Using a rule to measure the radius of the tire to the floor 8, the jack screw 44 is rotated to adjust the front beam 41 upwardly or downwardly until the lines of sight 5 of the sighting instruments 3, such as the lasers 50 and 51, are horizontally directed through the axle or hub center of the rim 64. The lasers 50 and 51 are selectively moved inwardly or outwardly on the front beam 41 until the lines of sight 5, such as laser light beams, extend parallel to the sides of the vehicle 7 and laterally equidistant from the front and rear wheels as determined by the left and right wheel targets 145 and 146 and means such as the front and rear targets 99 and 100 or a ruled card or plate (not shown) held manually against the front wheel 10. If the vehicle 7 is located properly with respect to the front beam 41, the lines of sight will impinge at points 162 and 163 on the left and right wheel targets 145 and 146 and equidistantly from the outside edges 152. If the lines of sight 5 are not parallel to the vehicle sides, the sighting instrument support means 2 is moved relative to the vehicle 7 until the lines of sight 5 become parallel thereto and then the floor engaging jack screws 26 are set to maintain the elongate base 16 in fixed position. Additionally, the wheels 10 may be found to be turned relative to the longitudinal axis of the vehicle 7, particularly when examining vehicle front wheels, FIGS. 1 and 2. This will be detected by comparing the position of impingement of the line of sight 5 on the rear targets 100 relative to the front targets 99 for deviation, or difference of the scale markings. Rotation of the steering wheel may be required to move the wheels 10 to a straight ahead position.
A twisted or distorted chassis, which would affect the tracking characteristics of the vehicle, will become apparent during this initial calibration and "setting-up" phase. Small deviations may be acceptable but certain conditions may require frame straightening before alignment can be accurately accomplished.
After the front beam 41 is "squared", or aligned normally to the wheels 10 and the tires 104 and 105, each of the front wheels 10 are checked for both lateral run-out; i.e., misalignment in a plane perpendicular to the center axis and radial run-out; i.e., misalignment or eccentricity in the center axis. In this procedure, the wheels 10 are raised from contact with the roller plates 6 by pneumatic or hydraulic power jacks 160 so that the wheels 10 are substantially vertical, FIG. 9. The front beam 41 is adjusted either upwardly or downwardly until the line of sight 5 from the sighting instrument 3 extends horizontally through the vehicle wheel center or axle. Next, the line of sight 5 is rotated in a vertical plane toward either the upper target 97 or the lower target 98 to check for proper camber or vertical run-out. The impingement of the line of sight 5, such as the laser beam, with a scale mark on the target 97 or 98, as at point 164 is noted by marking with a grease pencil, recording, or other means. Next, the wheel is rotated 180 degrees and the impingement of the line of sight 5, as at point 165, noted upon the opposite target now in the line of sight 5. The point of impingement of the line of sight 5 should be at the same lateral scale mark on both targets. If there is deviation from proper vertical run-out, suspension parts, such as the upper control arm, should be adjusted until the points 164 and 165 lie in the same vertical plane.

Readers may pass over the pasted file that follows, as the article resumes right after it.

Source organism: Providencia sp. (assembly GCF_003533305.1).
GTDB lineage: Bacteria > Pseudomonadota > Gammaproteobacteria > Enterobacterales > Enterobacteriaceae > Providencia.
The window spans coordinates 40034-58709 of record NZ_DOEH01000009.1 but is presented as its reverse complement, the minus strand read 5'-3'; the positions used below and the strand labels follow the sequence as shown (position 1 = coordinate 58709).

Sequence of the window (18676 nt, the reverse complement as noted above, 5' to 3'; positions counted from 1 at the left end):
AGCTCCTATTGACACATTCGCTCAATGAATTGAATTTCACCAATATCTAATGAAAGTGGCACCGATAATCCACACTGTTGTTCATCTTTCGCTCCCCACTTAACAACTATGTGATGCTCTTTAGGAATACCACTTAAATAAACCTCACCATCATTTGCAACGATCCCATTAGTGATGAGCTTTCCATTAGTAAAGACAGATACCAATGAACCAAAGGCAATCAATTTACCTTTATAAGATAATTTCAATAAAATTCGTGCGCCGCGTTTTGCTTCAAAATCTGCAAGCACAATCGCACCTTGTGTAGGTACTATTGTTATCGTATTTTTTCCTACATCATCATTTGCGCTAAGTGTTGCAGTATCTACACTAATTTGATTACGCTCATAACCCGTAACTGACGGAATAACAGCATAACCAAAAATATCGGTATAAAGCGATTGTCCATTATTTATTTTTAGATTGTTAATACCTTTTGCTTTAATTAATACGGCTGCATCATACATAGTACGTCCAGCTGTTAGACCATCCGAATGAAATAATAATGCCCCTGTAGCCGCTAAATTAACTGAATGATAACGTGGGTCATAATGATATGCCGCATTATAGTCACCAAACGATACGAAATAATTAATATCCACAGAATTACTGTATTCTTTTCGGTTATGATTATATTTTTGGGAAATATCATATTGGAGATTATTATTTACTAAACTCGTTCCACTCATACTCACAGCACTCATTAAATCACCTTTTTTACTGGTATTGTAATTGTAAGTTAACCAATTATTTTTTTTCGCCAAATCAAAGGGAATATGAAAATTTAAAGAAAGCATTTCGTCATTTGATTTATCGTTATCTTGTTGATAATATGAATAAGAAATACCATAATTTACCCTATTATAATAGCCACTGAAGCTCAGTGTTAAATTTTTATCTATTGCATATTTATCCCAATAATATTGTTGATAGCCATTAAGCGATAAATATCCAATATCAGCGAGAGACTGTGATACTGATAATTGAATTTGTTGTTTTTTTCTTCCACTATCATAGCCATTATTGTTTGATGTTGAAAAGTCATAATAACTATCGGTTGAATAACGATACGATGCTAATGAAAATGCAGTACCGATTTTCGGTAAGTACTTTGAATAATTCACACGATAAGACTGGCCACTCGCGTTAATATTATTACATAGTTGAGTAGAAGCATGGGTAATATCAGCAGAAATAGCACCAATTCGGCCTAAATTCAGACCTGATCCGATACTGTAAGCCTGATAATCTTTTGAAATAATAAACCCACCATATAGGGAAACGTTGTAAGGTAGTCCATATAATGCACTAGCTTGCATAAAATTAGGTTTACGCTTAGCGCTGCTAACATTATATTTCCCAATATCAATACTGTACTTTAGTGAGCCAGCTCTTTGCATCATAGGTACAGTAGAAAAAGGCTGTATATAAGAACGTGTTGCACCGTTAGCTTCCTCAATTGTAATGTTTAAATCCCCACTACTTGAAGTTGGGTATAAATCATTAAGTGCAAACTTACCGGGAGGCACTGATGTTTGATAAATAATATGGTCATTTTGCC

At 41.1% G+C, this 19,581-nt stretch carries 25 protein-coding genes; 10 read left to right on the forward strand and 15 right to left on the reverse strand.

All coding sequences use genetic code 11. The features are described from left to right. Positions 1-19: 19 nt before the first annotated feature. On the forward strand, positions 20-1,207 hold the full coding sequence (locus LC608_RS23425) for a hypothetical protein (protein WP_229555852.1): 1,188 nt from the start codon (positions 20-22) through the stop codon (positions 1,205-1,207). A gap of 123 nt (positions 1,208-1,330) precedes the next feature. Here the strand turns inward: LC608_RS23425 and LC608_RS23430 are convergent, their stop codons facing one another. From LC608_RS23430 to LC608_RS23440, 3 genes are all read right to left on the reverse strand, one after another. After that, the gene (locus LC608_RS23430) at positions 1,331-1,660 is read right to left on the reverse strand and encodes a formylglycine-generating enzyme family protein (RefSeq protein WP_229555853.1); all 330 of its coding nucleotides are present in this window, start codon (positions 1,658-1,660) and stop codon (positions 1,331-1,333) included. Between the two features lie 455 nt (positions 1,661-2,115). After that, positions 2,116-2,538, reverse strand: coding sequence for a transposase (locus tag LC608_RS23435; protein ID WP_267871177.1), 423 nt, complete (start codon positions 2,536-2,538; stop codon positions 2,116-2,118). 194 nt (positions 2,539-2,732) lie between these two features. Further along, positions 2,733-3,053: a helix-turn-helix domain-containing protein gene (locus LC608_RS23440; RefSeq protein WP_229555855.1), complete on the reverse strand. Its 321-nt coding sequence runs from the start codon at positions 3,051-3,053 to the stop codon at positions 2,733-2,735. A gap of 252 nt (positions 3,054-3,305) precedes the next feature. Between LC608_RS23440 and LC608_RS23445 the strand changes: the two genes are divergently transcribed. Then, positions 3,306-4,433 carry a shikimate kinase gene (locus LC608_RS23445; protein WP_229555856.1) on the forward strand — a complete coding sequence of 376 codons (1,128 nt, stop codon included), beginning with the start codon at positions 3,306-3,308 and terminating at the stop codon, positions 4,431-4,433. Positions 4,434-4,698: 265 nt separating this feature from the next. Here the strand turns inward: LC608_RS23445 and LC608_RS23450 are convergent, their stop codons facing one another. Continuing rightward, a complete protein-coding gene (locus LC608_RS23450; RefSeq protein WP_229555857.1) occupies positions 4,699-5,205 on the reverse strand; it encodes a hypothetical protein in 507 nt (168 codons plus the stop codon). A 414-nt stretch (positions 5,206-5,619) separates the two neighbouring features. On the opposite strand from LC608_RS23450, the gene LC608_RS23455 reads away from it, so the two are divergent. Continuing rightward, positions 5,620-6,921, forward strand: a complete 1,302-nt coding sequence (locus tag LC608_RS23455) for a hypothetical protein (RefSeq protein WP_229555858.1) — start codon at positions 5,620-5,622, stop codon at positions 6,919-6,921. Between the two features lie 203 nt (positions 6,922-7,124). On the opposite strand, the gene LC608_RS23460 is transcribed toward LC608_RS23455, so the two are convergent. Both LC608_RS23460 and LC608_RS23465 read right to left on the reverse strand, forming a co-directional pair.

Next, horizontal or toe-in run-out checked by adjusting the front beam 41 until the line of sight 5 passes through the horizontal front and rear targets 99 and 100. Horizontal run-out is checked by noting the point of line of sight impingement upon the front target 99 as at point 166 and the reciprocal rear target 100. The point of impingement upon the rear target 100 should be at the same lateral scale marking as on the front target 99. If there is deviation, suspension parts, such as the tire rod, should be adjusted. Run-out checks are now complete and accordingly, the wheel, when raised in the air and spun, should not wobble on its axis.